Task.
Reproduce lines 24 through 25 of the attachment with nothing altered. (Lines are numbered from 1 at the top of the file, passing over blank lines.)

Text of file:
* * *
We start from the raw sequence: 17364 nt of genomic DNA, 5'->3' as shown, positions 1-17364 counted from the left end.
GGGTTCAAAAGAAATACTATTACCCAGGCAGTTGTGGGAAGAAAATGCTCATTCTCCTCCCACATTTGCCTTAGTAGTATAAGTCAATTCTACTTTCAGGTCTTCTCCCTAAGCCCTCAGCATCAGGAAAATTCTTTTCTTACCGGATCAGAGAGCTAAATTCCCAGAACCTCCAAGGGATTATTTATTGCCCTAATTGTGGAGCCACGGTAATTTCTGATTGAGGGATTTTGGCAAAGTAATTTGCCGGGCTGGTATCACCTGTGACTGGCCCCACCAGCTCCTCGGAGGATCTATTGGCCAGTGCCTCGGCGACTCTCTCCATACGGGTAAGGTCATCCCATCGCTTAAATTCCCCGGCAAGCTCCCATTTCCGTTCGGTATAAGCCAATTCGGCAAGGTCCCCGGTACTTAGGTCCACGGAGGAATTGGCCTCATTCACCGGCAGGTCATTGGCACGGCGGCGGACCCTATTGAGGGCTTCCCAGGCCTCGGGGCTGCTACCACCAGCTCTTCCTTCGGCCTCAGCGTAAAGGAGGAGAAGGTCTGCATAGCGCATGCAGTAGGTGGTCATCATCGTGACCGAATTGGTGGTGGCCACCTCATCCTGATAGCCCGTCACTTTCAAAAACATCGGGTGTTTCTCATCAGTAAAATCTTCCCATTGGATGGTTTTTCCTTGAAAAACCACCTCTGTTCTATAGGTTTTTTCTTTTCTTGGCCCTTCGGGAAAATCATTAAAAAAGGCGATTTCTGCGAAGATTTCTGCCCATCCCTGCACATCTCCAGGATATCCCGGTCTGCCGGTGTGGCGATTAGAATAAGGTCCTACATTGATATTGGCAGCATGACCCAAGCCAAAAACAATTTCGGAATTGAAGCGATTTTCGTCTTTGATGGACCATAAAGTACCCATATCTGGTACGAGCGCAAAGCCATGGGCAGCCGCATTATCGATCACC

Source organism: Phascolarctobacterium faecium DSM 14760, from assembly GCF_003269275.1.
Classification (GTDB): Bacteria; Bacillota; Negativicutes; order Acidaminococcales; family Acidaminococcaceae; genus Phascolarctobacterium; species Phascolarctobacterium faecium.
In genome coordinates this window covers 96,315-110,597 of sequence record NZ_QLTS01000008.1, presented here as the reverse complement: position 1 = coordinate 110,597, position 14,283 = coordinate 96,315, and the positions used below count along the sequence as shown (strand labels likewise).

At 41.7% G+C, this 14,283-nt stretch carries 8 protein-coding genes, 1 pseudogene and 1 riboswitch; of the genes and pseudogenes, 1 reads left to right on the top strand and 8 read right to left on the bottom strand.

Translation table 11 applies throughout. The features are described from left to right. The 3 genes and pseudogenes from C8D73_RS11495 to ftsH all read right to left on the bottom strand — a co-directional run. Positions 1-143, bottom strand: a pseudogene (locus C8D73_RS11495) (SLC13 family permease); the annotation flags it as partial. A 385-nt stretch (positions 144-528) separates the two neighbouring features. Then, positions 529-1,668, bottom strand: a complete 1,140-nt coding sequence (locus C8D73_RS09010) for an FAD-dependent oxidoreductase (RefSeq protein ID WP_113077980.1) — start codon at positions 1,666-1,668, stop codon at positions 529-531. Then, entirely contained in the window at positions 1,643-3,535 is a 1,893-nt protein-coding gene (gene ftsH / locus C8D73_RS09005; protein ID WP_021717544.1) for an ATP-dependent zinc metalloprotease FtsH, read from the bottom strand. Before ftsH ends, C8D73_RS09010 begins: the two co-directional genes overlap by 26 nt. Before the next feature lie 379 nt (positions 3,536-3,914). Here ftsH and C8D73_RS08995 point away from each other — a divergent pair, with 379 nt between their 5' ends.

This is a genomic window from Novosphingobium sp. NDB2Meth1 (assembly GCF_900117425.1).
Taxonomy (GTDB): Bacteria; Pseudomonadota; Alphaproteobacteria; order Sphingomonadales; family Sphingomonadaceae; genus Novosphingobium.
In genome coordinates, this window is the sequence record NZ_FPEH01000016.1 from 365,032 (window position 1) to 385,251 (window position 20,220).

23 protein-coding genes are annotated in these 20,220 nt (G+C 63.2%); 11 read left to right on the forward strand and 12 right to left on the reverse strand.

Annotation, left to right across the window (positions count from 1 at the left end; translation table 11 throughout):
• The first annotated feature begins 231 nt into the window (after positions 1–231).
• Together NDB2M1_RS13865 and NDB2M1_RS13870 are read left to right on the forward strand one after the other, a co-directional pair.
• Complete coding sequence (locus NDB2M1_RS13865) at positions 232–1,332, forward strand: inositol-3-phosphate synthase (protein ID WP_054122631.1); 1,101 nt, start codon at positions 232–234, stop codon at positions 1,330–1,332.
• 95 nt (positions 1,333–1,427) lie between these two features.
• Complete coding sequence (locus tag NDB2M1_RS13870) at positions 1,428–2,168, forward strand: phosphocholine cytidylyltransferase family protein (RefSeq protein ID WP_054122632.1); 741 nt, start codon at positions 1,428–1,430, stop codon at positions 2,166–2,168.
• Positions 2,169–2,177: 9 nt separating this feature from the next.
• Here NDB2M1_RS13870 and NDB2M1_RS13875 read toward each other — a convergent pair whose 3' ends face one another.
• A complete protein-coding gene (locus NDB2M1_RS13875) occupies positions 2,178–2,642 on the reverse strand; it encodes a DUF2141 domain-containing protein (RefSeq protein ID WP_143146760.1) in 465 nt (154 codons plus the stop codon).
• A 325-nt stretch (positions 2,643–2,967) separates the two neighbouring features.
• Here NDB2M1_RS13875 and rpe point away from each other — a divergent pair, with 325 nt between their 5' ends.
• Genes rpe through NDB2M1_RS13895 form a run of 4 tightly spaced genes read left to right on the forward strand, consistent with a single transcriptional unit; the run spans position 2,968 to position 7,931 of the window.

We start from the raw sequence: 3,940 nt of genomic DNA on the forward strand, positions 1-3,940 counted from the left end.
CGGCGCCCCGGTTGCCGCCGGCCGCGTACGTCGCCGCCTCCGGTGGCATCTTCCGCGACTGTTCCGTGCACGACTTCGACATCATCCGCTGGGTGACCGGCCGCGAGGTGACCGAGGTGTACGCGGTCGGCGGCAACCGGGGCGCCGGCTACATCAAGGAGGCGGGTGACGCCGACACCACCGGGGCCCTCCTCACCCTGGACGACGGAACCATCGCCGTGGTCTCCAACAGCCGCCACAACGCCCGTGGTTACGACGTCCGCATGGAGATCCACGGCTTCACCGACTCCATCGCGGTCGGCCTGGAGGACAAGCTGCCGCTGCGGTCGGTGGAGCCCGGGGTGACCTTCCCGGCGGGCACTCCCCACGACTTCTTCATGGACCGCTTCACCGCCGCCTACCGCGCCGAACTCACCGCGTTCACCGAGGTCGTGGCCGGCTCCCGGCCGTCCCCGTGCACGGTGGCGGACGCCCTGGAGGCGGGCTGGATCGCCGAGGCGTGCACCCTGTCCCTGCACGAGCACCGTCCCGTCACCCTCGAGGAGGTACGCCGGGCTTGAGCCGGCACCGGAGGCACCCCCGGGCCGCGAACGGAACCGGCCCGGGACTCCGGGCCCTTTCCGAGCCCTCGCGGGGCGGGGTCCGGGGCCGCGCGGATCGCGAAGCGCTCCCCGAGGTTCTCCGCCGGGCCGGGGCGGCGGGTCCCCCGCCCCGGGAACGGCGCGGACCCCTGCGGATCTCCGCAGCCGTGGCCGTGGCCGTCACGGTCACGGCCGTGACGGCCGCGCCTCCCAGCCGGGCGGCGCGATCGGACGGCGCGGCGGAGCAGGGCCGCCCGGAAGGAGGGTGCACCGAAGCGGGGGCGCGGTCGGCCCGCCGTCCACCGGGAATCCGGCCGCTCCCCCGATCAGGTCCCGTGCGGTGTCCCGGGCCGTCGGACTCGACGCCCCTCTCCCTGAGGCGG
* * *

We start from the raw sequence: 3,940 nt of genomic DNA on the forward strand, positions 1-3,940 counted from the left end.
CGGCGCCCCGGTTGCCGCCGGCCGCGTACGTCGCCGCCTCCGGTGGCATCTTCCGCGACTGTTCCGTGCACGACTTCGACATCATCCGCTGGGTGACCGGCCGCGAGGTGACCGAGGTGTACGCGGTCGGCGGCAACCGGGGCGCCGGCTACATCAAGGAGGCGGGTGACGCCGACACCACCGGGGCCCTCCTCACCCTGGACGACGGAACCATCGCCGTGGTCTCCAACAGCCGCCACAACGCCCGTGGTTACGACGTCCGCATGGAGATCCACGGCTTCACCGACTCCATCGCGGTCGGCCTGGAGGACAAGCTGCCGCTGCGGTCGGTGGAGCCCGGGGTGACCTTCCCGGCGGGCACTCCCCACGACTTCTTCATGGACCGCTTCACCGCCGCCTACCGCGCCGAACTCACCGCGTTCACCGAGGTCGTGGCCGGCTCCCGGCCGTCCCCGTGCACGGTGGCGGACGCCCTGGAGGCGGGCTGGATCGCCGAGGCGTGCACCCTGTCCCTGCACGAGCACCGTCCCGTCACCCTCGAGGAGGTACGCCGGGCTTGAGCCGGCACCGGAGGCACCCCCGGGCCGCGAACGGAACCGGCCCGGGACTCCGGGCCCTTTCCGAGCCCTCGCGGGGCGGGGTCCGGGGCCGCGCGGATCGCGAAGCGCTCCCCGAGGTTCTCCGCCGGGCCGGGGCGGCGGGTCCCCCGCCCCGGGAACGGCGCGGACCCCTGCGGATCTCCGCAGCCGTGGCCGTGGCCGTCACGGTCACGGCCGTGACGGCCGCGCCTCCCAGCCGGGCGGCGCGATCGGACGGCGCGGCGGAGCAGGGCCGCCCGGAAGGAGGGTGCACCGAAGCGGGGGCGCGGTCGGCCCGCCGTCCACCGGGAATCCGGCCGCTCCCCCGATCAGGTCCCGTGCGGTGTCCCGGGCCGTCGGACTCGACGCCCCTCTCCCTGAGGCGG